Silence broken on taboo topic for would-be mums

 

Women are returning to their desks the same day they miscarry, bleeding and in pain, with Fair Work Australia having no special paid leave in place for pregnancy losses before 12 weeks.

But a battle to bring in mandatory two days' paid bereavement leave for anyone who miscarries in the first three months is gaining momentum.

The Pink Elephants support network is lobbying for the policy change and has exclusively released its research to The Sunday Mail, which it will present to Attorney-General Christian Porter in the hope it will be tabled in Parliament.

The law can be changed by an amendment to the Fair Work Act.

The research by the University of Sydney, gathered from the support network's forums, found 94 per cent of people would make use of the paid leave if needed, with women saying the leave would be a much needed acknowledgment of a serious loss.

Half of women said their partners would also appreciate the time to grieve.

A miscarriage occurs in one in four pregnancies.

"Currently women are taking sick leave when they miscarry and many, particularly those who have gone through fertility treatments, have used up their leave for these appointments," Pink Elephants chief executive Samantha Payne said.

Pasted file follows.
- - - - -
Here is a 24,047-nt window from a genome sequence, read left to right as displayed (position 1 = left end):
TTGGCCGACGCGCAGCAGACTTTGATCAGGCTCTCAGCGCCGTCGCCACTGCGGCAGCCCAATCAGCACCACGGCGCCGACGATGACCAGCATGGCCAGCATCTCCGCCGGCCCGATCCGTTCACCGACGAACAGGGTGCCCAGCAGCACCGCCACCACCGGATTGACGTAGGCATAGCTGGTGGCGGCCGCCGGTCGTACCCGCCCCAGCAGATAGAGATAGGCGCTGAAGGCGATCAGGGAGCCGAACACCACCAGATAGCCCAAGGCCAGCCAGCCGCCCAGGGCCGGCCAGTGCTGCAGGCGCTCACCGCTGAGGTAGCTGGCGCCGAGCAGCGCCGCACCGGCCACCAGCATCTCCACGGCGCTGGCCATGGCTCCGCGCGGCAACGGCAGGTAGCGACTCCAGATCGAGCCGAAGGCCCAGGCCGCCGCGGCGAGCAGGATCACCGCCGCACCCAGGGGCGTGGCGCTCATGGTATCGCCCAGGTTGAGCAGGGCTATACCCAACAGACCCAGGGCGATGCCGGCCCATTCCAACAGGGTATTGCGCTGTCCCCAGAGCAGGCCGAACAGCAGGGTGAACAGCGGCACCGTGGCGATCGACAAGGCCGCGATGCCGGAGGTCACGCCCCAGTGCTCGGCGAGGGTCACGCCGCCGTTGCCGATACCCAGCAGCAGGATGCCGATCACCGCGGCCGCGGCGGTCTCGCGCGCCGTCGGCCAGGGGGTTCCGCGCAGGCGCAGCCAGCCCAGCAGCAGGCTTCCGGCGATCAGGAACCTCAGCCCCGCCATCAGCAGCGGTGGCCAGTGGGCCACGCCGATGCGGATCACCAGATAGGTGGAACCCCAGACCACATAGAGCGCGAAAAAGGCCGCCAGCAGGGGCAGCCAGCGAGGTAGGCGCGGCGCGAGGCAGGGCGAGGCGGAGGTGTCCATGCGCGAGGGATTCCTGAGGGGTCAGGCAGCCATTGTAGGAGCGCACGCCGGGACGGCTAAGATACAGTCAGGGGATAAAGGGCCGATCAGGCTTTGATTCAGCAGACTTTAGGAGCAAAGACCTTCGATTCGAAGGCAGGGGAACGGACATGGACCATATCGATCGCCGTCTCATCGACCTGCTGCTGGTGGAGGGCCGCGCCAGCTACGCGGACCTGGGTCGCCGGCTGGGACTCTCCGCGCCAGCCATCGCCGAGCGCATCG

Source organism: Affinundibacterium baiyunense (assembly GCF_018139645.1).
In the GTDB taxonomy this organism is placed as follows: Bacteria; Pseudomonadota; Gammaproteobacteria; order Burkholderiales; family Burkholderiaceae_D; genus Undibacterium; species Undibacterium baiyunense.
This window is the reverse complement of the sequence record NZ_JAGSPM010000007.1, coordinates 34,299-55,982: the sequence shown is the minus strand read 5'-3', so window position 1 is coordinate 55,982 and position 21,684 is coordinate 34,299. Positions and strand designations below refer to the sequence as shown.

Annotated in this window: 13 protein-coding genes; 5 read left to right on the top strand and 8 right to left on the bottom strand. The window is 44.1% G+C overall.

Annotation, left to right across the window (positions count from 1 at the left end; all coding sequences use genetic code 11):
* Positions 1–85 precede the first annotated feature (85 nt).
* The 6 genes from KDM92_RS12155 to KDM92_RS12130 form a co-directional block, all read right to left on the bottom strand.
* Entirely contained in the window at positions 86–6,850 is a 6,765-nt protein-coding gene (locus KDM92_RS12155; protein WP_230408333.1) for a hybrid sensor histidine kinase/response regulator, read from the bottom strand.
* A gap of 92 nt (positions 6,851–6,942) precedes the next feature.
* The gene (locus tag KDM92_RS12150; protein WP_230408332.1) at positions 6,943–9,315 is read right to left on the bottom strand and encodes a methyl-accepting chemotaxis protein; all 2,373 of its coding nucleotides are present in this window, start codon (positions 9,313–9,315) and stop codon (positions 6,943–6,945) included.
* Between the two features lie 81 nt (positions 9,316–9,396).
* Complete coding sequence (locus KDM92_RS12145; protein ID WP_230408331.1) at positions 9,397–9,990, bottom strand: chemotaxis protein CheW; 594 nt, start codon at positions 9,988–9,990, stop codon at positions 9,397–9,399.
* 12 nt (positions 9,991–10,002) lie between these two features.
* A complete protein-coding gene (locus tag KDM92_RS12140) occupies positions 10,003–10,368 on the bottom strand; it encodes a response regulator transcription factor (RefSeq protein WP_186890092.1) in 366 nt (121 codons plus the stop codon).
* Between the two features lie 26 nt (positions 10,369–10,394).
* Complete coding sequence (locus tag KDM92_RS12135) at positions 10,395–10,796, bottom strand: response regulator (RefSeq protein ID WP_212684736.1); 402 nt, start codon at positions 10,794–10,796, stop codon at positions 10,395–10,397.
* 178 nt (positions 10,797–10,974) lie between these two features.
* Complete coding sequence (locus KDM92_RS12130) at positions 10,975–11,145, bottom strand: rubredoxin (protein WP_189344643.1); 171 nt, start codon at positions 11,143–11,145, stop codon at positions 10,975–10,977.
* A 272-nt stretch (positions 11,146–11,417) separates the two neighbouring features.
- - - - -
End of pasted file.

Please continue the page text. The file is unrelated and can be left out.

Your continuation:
"Each year 100,000 couples are losing their babies in the first 12 weeks of pregnancy. That's a rate of 98 per cent.

"We hear awful stories of women having to go to work on the same day that they lose their baby.

"Miscarriage is still shrouded in silence and there is a taboo about talking about it or validating the emotional loss."

 

Louise Griffiths at home with four-month-old son Liam. Picture: Lachie Millard
Louise Griffiths at home with four-month-old son Liam. Picture: Lachie Millard

 

Some companies are starting to offer the paid leave for early pregnancy loss, including Virtus Health's Queensland Fertility Group, Minter Ellison and Tabcorp.

Queensland Fertility Group fertility specialist Associate Professor Anusch Yazdani said: "We are seeing a shift in attitude to miscarriages.

"In our fertility work we see the very real pain of very early pregnancy loss.

"There is even a sense of bereavement from a negative pregnancy test.

"Today we offer parents genetic testing after they suffer their first miscarriage rather than wait for No.3 or 4…

"Early testing can bring closure from understanding the cause of miscarriage and give parents confidence to enjoy the next pregnancy with less fear."

Sunshine Coast mother Louise Griffiths, 29, is enjoying every moment with 16-week-old Liam after having a successful pregnancy on her 13th fertility treatment.

"I was pregnant once before but I lost the baby at six weeks. I was devastated," she said.

"No one can tell me that I lost a bunch of cells, it was my baby.

"I dreamt about the baby's birth and our future together.

"My work has looked after me very well, but I think that paid bereavement leave is a must for couples to grieve together."

Visit Pink Elephants


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